23 The remnant are like the Shulammite in seeking the loving expressions of their Shepherd, Jesus Christ. This counterbalances the hatred of this world. They are overjoyed to have the evidence that he is with them, though unseen, just as when the Shulammite’s shepherd lover made his way into Solomon’s camp and got in touch with her and poured out his love upon her in these words: “Look! you are beautiful, O girl companion of mine. Look! you are beautiful. Your eyes are [those of] doves.” The Shulammite prefers nearness to her dear one, oneness with him out in the fields and woods, under the cedar and juniper trees. The splendid camp of King Solomon had no appeal for her. Showing that she is not flattered or impressed by being in the royal camp of such outward material glory, she says to the shepherd: “Look! you are beautiful, my dear one, also pleasant. Our divan also is one of foliage. The beams of our grand house are cedars, our rafters juniper trees.”—Cant. 1:15, 16.
24. (a) How does the Shulammite regard herself, but how does her lover regard her? (b) How does she regard him, and so what does she charge the “daughters of Jerusalem”?
24 In the Shulammite we find a humble woman, not aspiring to any greatness on this earth. Says she: “A mere saffron of the coastal plain I am, a lily of the valleys.” Just a mere flower of the field that grows without cultivation! Her shepherd lover thinks her to be without compare, saying: “Like a lily among thorny weeds, so is my girl companion among the daughters.” The Shulammite shows how she esteems him above all others, likening him to a fruitful, shady, airy tree among the general run of trees of a forest: “Like an apple tree among the trees of the forest, so is my dear one among the sons. His shade I have passionately desired and there I have sat down, and his fruit has been sweet to my palate. He brought me into the house of wine, and his banner over me was love. Do you people refresh me with cakes of raisins, sustain me with apples, for I am lovesick. His left hand is under my head, and his own right hand embraces me.” With a love like that for her dear shepherd, how could she in fickleness shift her love to another? So she strictly charges the women of King Solomon’s court: “I have put you under oath, O daughters of Jerusalem, by the female gazelles or by the hinds of the field, that you try not to awaken or arouse love [in me] until it feels inclined.” (Cant. 2:1-7) Thus by all that is beautiful and graceful, she solemnly obligates the court women not to try to arouse love in her for King Solomon, to make her prove untrue to her first love, her love for her shepherd.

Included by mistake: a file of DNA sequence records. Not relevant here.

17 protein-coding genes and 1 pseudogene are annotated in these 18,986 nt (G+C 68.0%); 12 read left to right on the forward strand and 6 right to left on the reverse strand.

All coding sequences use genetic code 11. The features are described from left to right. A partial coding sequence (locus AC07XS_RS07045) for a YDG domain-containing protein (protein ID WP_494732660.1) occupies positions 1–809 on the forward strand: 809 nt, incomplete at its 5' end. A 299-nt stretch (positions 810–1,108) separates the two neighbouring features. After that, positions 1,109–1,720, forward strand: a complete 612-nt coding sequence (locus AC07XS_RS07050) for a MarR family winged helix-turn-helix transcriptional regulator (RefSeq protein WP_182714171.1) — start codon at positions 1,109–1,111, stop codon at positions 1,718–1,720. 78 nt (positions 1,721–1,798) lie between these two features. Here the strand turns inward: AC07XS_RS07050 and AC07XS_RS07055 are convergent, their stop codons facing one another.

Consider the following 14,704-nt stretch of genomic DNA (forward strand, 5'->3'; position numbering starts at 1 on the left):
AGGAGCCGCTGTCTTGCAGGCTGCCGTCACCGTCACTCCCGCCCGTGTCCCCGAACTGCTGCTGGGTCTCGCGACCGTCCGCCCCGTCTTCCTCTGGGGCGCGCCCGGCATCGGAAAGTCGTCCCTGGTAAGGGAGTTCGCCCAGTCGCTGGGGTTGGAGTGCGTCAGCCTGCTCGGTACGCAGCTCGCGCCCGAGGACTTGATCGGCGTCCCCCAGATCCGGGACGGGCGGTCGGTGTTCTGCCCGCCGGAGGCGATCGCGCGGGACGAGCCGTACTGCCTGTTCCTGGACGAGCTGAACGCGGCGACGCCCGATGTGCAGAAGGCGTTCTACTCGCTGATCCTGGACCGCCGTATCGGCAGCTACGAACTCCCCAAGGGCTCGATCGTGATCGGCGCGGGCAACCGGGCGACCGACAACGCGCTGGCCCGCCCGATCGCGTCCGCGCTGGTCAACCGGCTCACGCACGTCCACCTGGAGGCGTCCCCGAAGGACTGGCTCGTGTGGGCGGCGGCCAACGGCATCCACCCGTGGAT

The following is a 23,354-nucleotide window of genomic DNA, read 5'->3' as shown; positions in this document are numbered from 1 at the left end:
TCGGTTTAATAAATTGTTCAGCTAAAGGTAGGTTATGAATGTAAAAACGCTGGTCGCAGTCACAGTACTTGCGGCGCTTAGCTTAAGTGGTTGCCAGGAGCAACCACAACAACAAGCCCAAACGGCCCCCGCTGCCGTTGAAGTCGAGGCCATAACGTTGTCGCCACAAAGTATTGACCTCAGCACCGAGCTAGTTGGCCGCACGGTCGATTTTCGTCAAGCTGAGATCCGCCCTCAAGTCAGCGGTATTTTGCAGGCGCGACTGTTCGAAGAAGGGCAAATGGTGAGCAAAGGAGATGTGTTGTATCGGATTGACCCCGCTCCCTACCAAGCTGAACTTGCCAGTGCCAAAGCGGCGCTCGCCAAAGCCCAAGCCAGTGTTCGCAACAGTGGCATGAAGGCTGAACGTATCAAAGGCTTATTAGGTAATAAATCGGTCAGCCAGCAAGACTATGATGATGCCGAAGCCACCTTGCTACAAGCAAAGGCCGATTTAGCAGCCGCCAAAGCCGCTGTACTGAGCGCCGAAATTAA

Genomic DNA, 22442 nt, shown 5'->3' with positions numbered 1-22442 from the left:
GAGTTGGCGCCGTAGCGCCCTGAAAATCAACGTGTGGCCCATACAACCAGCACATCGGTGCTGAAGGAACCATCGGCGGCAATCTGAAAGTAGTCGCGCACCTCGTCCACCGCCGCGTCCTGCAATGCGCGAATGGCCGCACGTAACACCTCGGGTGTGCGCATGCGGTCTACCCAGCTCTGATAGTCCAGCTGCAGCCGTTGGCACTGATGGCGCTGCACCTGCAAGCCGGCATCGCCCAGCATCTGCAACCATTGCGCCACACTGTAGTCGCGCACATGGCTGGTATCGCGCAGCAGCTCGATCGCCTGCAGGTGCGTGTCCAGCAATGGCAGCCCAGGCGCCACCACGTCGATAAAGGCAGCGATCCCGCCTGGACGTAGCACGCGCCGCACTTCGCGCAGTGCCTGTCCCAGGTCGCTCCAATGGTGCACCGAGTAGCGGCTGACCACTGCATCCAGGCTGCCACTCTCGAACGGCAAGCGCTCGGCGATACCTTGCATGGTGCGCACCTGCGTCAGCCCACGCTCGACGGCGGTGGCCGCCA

25. Of what do the remnant have a fine example in the constancy of the Shulammite’s love, and how do they deal with persuasions by materialistic persons?
25 In the constancy of her love toward the shepherd the remnant today have a fine example of how changeless, how irremovable their love for Christ, the Right Shepherd of Jehovah God, should be. Nothing in this world or on this earth should be able to lessen or turn aside their love from Christ. Attempts at persuasion by materialistic persons should all fail to arouse love or selfish desire for anything outside of the Right Shepherd and his dear sheep. We should be found reminding persons who use worldly persuasion that our affections are fixed upon Christ the Right Shepherd, the Bridegroom, and we will follow him and not this world of materialism and outward glory.
26. How must the remnant be a faithful vineyard guard like the Shulammite, and how must they have a report outside like hers?
26 The Shulammite was a reliable worker, keeping guard over the family vineyards. Her present-day counterpart, the espoused remnant, is likewise charged with abiding in the Vine, Jesus Christ, and serving as branches to bring forth much fruit to the glory of the great Cultivator, Jehovah God. This is for their safety. (John 15:1-8) The Shulammite had a good report from those outside the family. The courtly “daughters of Jerusalem” called her the “most beautiful one among women.” Even King Solomon said she was beautiful, “like Pleasant City, comely like Jerusalem, awesome as companies gathered around banners.” The women of the city, the queens and the concubines, remarked that she looked “like the dawn, beautiful like the full moon, pure like the glowing sun.” (Cant. 1:8; 6:1, 4, 9, 10) No less must the espoused remnant “have a favorable testimony from people on the outside.” They must be “walking decently as regards people outside,” thus bringing no cause for finding fault with the truth but, rather, commending it by their lives.—1 Tim. 3:7; 1 Thess. 4:12.